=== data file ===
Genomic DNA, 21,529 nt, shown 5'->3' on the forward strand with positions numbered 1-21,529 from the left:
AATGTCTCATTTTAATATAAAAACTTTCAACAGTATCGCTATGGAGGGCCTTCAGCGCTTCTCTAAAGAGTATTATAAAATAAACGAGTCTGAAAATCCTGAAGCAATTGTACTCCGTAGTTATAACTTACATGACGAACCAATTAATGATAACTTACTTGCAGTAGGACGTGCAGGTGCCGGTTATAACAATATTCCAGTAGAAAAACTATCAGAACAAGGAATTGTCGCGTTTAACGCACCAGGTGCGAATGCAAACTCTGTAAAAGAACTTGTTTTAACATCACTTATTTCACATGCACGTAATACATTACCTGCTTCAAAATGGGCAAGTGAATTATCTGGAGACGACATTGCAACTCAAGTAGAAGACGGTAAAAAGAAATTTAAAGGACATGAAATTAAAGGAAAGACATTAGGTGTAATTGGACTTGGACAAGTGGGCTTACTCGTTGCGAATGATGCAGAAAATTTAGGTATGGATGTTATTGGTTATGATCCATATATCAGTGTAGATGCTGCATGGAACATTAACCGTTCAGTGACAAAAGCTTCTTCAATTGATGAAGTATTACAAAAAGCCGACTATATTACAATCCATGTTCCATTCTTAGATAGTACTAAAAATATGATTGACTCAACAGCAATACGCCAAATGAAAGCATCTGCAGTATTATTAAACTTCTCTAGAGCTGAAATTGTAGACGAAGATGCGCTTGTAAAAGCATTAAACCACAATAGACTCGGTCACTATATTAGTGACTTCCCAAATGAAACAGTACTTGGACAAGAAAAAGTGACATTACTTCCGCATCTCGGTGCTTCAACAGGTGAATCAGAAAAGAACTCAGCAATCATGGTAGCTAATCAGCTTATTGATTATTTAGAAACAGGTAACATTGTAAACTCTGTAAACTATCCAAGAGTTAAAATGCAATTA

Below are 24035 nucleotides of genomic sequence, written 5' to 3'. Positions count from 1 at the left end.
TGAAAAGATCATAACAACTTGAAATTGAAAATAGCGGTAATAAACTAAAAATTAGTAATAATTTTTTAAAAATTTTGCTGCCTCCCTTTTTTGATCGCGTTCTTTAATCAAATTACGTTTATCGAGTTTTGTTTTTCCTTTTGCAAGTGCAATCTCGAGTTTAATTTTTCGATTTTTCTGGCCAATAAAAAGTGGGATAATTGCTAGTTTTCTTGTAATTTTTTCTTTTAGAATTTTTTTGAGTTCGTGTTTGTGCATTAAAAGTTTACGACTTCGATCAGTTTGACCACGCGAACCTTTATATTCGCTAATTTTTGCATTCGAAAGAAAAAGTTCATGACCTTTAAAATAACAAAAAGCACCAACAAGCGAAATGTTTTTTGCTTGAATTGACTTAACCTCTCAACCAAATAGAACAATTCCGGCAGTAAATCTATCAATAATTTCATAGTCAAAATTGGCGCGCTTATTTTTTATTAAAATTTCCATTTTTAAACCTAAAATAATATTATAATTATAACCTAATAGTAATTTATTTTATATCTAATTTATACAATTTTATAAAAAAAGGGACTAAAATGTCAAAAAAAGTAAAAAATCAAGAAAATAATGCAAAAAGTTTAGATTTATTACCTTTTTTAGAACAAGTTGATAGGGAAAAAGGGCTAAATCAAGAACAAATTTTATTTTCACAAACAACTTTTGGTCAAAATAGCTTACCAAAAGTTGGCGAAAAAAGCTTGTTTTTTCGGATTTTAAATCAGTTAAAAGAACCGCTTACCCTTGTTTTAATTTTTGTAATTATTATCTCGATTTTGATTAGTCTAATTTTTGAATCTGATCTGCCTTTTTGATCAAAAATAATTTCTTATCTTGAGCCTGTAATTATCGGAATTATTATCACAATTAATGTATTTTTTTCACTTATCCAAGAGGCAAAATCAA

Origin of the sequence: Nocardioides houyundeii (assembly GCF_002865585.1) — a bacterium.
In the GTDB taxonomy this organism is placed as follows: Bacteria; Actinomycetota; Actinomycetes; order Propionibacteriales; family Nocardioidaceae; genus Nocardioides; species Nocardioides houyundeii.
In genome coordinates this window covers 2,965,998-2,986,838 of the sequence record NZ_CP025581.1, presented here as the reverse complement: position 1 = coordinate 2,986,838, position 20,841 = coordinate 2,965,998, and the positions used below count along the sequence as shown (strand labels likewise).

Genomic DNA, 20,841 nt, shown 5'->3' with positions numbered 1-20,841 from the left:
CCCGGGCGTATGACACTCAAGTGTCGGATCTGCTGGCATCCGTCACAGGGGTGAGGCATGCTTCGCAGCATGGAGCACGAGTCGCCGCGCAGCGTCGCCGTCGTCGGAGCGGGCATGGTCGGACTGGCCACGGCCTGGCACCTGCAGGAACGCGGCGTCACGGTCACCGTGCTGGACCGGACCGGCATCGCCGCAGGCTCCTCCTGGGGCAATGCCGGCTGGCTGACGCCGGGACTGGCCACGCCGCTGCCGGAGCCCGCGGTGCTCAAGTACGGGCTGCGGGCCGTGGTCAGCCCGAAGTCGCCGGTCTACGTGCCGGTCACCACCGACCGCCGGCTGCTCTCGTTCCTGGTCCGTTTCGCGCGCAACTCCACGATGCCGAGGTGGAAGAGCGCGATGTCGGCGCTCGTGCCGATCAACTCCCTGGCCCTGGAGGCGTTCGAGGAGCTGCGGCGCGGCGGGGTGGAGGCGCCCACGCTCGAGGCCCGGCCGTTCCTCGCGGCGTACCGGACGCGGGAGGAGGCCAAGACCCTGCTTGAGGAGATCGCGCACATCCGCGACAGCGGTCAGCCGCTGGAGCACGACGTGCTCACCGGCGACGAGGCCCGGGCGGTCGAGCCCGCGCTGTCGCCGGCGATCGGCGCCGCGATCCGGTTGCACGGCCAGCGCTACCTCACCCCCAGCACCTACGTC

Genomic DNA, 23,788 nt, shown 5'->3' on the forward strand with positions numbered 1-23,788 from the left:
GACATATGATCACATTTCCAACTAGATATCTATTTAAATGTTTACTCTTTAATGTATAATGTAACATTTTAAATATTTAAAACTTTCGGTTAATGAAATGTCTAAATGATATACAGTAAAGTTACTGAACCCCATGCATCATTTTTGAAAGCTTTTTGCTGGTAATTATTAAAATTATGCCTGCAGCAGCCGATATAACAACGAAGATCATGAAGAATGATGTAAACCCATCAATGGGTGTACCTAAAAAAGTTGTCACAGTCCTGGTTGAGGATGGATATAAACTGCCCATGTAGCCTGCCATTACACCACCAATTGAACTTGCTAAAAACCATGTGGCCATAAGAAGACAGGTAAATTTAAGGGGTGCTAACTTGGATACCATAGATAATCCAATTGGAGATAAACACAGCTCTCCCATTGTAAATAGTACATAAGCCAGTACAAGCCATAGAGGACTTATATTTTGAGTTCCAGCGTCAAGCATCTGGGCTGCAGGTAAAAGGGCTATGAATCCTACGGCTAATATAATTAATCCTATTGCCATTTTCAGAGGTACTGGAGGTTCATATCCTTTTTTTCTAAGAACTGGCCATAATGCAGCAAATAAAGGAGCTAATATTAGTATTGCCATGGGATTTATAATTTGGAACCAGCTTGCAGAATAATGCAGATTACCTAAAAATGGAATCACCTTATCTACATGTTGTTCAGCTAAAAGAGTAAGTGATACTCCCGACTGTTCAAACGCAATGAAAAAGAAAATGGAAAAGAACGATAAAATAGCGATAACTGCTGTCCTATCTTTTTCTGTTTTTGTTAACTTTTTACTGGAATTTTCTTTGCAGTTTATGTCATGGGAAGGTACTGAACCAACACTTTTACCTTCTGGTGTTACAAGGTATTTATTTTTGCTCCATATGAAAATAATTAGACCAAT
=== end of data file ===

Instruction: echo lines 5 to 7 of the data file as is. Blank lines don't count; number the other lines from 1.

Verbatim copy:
Origin of the sequence: Nocardioides houyundeii (assembly GCF_002865585.1) — a bacterium.
In the GTDB taxonomy this organism is placed as follows: Bacteria; Actinomycetota; Actinomycetes; order Propionibacteriales; family Nocardioidaceae; genus Nocardioides; species Nocardioides houyundeii.
In genome coordinates this window covers 2,965,998-2,986,838 of the sequence record NZ_CP025581.1, presented here as the reverse complement: position 1 = coordinate 2,986,838, position 20,841 = coordinate 2,965,998, and the positions used below count along the sequence as shown (strand labels likewise).